Wednesday, September 07, 2005

The dyslexia "myth" and the damage of documentary controversies

Documentary controversies such as the forthcoming one on dyslexia may catch the headlines, but the problem is that on many occasions the media is just ill-equiped to present the nuances that may lay behind such dramatic claims as "dyslexia doesn't exist". Whilst some of what Professor Julian Elliott presents has some justification (especially in terms of there being a need for earlier intervention to resolves reading difficulties, for all pupils regardless of intellectual ability), the manner in which the argument has been presented does few favours to those currently being supported as dyslexic for whom realising that there is a different way to make progress educationally is revelationary and reassuring.

I would also argue that the situation becomes even more complex when dealing with older children and adults being identified as dyslexic.

Is 'dyslexia' being used as a catch-all term for all poor readers, for those inexperienced in education presenting difficulties with memory, comprehension, visual processing and reading skills? Possibly in some cases yes; but then what is happening to those who cannot be identified as 'dyslexic'? One of the problems with Elliot's argument is that it suggests that predominantly bright children - or rather those who do well at IQ tests [NOT THE SAME THING] - are being identified as dyslexic. One of our regular educational psychologists said that he measures in along a spectrum by comparing students' abilities with the performances of those in the same age bracket and IQ results as well as in response to the broader tests.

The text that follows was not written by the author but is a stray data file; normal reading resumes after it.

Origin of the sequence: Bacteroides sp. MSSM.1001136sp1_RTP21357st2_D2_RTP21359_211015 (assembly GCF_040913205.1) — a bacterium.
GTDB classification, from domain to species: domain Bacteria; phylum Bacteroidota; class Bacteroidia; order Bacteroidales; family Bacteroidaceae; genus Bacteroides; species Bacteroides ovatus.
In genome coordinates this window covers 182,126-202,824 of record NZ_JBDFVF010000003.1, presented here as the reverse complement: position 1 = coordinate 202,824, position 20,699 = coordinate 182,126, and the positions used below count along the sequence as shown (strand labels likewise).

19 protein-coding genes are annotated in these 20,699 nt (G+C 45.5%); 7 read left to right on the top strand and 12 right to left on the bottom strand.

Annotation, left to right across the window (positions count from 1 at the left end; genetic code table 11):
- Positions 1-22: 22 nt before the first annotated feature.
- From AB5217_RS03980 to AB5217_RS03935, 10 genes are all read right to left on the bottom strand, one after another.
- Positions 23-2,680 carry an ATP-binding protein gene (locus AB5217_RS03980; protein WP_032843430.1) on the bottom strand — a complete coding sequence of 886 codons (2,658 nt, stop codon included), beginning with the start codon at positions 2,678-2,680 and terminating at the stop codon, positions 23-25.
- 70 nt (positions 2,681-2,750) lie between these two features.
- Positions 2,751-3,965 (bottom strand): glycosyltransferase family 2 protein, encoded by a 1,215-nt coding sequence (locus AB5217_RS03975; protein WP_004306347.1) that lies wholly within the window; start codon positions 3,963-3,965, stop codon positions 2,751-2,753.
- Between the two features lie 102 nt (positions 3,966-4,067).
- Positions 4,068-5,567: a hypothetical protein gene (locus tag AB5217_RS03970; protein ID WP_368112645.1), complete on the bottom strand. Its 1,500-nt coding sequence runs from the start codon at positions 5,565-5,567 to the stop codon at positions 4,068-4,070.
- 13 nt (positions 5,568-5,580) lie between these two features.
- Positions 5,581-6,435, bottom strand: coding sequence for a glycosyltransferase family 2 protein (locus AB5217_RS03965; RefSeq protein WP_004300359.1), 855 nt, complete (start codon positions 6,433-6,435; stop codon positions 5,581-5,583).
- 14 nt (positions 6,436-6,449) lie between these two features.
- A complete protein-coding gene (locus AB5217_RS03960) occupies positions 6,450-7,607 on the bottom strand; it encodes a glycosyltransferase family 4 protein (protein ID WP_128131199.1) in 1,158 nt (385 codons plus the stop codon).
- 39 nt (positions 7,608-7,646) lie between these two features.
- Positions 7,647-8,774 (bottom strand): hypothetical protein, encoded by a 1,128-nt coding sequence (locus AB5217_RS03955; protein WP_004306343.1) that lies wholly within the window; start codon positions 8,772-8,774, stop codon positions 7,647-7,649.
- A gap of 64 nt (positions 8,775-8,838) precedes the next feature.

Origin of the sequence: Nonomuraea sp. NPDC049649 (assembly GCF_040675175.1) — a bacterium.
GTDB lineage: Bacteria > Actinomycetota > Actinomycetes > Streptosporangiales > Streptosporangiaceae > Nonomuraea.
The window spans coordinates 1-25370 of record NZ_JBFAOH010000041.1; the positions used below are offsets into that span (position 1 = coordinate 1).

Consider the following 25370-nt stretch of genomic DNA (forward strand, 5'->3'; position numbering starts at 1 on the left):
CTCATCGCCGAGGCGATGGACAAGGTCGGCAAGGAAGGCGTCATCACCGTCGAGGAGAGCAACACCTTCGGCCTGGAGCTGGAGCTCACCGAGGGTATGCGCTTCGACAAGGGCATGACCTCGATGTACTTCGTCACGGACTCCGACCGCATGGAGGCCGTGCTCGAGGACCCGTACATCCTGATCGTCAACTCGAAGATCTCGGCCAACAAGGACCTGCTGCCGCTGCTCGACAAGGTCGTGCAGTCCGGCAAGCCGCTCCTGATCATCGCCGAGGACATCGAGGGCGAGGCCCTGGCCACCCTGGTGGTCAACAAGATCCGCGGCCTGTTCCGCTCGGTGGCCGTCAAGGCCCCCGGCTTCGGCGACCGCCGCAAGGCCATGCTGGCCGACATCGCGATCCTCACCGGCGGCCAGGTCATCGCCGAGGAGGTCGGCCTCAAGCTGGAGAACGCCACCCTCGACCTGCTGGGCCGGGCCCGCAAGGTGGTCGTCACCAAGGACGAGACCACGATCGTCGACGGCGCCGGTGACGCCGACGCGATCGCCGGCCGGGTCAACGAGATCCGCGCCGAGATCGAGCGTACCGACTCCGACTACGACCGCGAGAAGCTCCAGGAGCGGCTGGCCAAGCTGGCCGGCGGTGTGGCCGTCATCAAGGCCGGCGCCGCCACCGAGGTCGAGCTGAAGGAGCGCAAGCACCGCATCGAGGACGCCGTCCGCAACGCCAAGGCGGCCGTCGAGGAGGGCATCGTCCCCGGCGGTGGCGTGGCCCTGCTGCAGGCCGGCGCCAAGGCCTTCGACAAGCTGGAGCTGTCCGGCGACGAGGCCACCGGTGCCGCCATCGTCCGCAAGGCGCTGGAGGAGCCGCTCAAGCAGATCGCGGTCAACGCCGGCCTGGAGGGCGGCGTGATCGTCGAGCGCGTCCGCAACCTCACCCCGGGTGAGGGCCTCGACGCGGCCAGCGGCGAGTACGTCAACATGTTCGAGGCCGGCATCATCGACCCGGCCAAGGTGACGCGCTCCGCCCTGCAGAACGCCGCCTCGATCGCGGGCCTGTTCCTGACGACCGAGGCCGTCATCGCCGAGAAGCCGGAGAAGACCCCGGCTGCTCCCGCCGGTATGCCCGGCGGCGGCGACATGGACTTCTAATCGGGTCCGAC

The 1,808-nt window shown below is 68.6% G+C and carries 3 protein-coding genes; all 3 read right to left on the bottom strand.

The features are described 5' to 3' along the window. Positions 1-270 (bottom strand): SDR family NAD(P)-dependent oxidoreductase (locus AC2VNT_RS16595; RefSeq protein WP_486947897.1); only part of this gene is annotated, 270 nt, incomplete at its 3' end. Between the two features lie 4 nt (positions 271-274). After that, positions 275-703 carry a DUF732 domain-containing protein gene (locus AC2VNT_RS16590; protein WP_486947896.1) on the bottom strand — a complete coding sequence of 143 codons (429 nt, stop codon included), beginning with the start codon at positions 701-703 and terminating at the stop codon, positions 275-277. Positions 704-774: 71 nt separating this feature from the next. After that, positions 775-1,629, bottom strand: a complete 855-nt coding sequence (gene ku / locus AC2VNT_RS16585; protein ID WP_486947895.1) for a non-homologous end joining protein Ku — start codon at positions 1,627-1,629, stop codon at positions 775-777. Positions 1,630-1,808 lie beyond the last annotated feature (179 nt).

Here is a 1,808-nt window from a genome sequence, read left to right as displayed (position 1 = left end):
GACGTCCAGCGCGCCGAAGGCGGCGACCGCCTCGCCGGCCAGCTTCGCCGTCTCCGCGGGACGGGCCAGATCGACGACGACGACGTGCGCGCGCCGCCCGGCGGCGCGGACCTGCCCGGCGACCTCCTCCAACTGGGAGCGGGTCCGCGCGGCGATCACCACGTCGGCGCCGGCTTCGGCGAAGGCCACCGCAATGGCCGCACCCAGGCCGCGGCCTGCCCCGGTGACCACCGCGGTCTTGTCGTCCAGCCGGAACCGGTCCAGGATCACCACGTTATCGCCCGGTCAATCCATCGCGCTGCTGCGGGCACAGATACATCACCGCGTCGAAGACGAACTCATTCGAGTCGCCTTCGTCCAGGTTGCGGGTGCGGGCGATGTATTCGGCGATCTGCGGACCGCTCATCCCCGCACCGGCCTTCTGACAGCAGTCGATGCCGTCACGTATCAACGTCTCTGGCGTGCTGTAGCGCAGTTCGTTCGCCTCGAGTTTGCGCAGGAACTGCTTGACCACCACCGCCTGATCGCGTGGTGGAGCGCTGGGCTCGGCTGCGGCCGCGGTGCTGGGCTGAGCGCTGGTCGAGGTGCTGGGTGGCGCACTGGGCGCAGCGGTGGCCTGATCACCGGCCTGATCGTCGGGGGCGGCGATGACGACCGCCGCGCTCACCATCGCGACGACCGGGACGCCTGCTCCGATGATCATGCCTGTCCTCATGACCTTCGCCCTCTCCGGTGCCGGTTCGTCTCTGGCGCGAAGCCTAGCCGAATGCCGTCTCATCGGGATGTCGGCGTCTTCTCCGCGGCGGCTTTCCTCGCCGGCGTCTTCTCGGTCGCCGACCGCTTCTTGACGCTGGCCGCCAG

Are too many being left behind who cannot / are not identified as dyslexic? Possibly, but given that I work with older teenagers and adults who have often had little support or identification as being dyslexic - and not all are just educationally inexperienced - seeing the progress some can make when different teaching tactics are used is very rewarding. It seems there is still difficulty in getting the right support for learners regardless of how much attention seems to be being paid to dyslexia (going on what Elliott suggests).

Solution? A less restrictive manner and approach to teaching skills at school from the earliest age; and inculcation that reading and learning are not just things that happens in schools for the purpose of passing assessments and examinations; and less convoluted appraisal systems for identifying dyslexia. The label might be problematic and might be covering some bigger problems but that doesn't mean that the best thing we can do is ditch the idea of dyslexia wholesale. Those who have found supoprt to enable them to achieve because of 'dyslexia' being identified deserve better than to be told their efforts and who they are is meaningless.

Note to researchers: high profile documentaries with 'sexy' claims designed to catch controversial headlines may not be the best way to change orthodox thinking.

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